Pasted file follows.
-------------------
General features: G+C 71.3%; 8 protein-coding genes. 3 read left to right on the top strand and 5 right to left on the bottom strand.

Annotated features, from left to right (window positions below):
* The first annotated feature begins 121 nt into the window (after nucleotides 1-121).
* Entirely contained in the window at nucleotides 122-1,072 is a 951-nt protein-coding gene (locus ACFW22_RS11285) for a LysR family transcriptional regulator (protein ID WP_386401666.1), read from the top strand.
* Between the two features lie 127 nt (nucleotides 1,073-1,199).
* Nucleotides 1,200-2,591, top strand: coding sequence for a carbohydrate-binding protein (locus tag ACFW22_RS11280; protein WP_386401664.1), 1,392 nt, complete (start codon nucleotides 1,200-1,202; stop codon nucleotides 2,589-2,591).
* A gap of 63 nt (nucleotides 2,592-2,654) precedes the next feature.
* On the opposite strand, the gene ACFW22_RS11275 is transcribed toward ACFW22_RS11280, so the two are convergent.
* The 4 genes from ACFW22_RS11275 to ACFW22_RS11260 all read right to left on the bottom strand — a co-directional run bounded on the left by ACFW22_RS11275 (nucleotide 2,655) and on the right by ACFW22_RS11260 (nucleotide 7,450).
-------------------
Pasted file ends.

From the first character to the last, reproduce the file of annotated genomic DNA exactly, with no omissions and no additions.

General features: G+C 71.3%; 8 protein-coding genes. 3 read left to right on the top strand and 5 right to left on the bottom strand.

Annotated features, from left to right (window positions below):
* The first annotated feature begins 121 nt into the window (after nucleotides 1-121).
* Entirely contained in the window at nucleotides 122-1,072 is a 951-nt protein-coding gene (locus ACFW22_RS11285) for a LysR family transcriptional regulator (protein ID WP_386401666.1), read from the top strand.
* Between the two features lie 127 nt (nucleotides 1,073-1,199).
* Nucleotides 1,200-2,591, top strand: coding sequence for a carbohydrate-binding protein (locus tag ACFW22_RS11280; protein WP_386401664.1), 1,392 nt, complete (start codon nucleotides 1,200-1,202; stop codon nucleotides 2,589-2,591).
* A gap of 63 nt (nucleotides 2,592-2,654) precedes the next feature.
* On the opposite strand, the gene ACFW22_RS11275 is transcribed toward ACFW22_RS11280, so the two are convergent.
* The 4 genes from ACFW22_RS11275 to ACFW22_RS11260 all read right to left on the bottom strand — a co-directional run bounded on the left by ACFW22_RS11275 (nucleotide 2,655) and on the right by ACFW22_RS11260 (nucleotide 7,450).